strtoupper('“I')f God Shall Smite Thee Let That Be a Sign Unto Thee That He Has Power”

According to John Welch, the stunning of Sherem -- see Jacob 7:13-15) was precisely the kind of sign or restraint that people in the ancient Mediterranean world [and by extension the Nephite world] expected a god to manifest in a judicial setting when false accusations or unfair ploys placed an opponent at a distinct disadvantage.

What is interesting, in comparing this Mediterranean cultural practice with what is recorded in the Book of Mormon, is that stricken litigants often erected confession stelae. The inscriptions apparently were "a confession of guilt, to which the author has been forced by the punishing intervention of the deity, often manifested by illness or accident" In hopes of appeasing the offended god, a punished litigant would inscribe on the stela a clear profession of his newly admitted faith in the deity and would warn others not to disdain the gods.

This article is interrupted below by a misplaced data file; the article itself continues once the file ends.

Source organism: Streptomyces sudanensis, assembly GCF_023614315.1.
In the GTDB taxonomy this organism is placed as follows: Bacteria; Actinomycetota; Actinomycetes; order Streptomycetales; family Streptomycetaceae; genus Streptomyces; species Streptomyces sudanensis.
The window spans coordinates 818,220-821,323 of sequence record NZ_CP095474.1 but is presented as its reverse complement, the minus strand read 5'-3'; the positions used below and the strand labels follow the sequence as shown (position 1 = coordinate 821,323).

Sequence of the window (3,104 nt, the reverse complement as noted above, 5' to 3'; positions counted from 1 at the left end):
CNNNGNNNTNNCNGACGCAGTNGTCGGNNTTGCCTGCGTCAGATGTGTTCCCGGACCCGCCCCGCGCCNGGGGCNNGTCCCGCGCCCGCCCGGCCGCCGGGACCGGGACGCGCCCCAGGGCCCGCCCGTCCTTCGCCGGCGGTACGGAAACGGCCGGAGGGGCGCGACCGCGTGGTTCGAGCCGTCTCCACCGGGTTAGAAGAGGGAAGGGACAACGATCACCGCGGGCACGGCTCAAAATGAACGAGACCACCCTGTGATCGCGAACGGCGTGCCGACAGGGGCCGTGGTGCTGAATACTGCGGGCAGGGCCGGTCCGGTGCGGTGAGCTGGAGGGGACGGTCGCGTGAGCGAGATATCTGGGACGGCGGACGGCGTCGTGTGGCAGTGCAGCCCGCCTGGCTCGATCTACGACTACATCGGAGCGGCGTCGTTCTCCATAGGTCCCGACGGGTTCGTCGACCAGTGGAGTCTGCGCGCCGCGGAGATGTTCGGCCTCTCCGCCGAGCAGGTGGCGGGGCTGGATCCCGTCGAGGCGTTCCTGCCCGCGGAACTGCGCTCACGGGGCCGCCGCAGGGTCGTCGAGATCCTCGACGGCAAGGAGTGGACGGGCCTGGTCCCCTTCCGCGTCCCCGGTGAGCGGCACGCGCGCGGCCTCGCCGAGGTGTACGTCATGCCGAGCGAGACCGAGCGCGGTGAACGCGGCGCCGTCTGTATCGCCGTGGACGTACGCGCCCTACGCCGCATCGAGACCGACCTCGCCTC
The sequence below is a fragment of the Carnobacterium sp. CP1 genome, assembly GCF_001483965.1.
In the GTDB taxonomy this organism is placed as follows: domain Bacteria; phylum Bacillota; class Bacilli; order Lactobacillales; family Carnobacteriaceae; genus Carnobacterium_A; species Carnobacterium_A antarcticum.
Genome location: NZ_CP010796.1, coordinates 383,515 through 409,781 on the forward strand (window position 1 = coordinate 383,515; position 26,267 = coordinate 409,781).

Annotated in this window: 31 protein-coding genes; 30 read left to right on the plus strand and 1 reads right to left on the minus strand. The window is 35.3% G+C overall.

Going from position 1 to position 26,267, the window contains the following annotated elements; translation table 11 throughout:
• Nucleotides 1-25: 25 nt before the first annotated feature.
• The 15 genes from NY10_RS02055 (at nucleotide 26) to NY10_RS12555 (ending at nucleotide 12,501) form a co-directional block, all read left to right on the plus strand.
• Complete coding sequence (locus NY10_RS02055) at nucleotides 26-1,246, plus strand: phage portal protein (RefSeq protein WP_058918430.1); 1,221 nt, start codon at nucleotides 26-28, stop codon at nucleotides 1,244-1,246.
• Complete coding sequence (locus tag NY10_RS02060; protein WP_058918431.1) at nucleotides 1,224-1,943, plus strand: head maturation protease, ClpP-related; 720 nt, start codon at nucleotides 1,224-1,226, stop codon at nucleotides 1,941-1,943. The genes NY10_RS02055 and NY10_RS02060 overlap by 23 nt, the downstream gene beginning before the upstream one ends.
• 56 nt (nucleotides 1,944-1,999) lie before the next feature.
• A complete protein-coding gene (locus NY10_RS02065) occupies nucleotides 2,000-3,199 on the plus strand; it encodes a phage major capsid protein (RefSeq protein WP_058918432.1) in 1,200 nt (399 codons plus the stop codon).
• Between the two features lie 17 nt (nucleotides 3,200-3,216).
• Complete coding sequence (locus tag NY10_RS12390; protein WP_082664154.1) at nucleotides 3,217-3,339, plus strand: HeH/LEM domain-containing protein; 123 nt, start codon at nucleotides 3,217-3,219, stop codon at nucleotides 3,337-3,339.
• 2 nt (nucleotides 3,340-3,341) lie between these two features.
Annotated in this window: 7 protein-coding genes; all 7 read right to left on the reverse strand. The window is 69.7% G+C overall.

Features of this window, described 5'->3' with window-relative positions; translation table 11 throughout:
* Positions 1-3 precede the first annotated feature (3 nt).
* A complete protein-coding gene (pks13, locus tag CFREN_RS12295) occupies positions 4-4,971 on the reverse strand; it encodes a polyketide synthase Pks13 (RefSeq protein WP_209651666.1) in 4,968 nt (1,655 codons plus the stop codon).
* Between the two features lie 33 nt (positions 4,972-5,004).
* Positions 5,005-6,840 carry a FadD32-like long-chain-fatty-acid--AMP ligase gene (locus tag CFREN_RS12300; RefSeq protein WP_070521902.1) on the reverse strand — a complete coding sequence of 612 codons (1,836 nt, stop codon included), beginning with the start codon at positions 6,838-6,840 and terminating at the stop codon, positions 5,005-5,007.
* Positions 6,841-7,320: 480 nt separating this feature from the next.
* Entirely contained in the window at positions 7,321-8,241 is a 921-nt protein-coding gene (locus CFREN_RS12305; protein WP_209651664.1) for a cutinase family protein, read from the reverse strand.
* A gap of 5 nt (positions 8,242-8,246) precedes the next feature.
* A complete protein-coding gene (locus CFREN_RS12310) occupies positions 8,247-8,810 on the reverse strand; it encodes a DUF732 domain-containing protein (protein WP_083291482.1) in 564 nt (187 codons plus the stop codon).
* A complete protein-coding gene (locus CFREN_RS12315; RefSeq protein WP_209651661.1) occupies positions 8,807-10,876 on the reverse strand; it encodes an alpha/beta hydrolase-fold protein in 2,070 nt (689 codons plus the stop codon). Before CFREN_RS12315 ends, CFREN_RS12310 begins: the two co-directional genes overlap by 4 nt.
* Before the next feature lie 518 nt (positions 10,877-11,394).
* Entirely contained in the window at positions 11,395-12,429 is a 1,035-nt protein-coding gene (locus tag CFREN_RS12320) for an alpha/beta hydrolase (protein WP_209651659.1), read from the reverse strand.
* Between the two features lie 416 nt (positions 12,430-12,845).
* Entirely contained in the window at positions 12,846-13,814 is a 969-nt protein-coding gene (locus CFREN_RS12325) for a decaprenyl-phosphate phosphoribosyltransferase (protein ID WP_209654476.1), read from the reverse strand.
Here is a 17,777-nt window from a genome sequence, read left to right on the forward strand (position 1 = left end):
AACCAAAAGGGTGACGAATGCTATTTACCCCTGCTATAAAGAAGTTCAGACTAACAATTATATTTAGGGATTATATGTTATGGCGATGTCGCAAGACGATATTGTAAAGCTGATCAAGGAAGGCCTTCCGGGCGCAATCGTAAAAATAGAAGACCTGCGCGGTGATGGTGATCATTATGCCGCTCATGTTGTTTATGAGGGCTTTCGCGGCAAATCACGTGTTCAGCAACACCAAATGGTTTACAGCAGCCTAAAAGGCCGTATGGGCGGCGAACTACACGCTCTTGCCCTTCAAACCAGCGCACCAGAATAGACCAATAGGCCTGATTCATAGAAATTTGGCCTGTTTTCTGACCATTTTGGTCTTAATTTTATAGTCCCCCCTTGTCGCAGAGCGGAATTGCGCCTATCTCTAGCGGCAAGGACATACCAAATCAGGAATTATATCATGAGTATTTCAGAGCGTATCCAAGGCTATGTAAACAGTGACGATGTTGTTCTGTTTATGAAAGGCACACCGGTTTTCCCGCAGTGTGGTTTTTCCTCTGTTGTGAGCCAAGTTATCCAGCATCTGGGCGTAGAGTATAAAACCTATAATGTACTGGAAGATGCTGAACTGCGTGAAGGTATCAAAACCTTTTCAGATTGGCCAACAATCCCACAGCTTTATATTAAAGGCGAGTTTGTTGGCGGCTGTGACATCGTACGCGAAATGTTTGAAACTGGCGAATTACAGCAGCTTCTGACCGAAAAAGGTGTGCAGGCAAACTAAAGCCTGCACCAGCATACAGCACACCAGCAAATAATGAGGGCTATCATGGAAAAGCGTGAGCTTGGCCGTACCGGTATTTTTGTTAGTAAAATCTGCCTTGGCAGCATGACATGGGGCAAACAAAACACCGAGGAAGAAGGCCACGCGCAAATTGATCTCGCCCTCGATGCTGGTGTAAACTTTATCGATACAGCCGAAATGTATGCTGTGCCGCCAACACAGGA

The story of Sherem shows these same trends of confession. Sherem also acknowledged the power of God:

And it came to pass that on the morrow the multitude were gathered together; and he [Sherem] spake plainly unto them and denied the things which he had taught them, and confessed the Christ, and the power of the Holy Ghost, and the ministering of angels. And he spake plainly unto them, that he had been deceived by the power of the devil. And he spake of hell, and of eternity, and of eternal punishment. (Jacob 7:17-18)

[John W. Welch, "Cursing a Litigant with Speechlessness," in Pressing Forward with the Book of Mormon, p. 155] [See the commentary on Alma 30:49 and Alma 30:52]

Alan C. Miner -

Alan C. Miner

Step by Step Through the Book of Mormon: A Cultural Commentary

References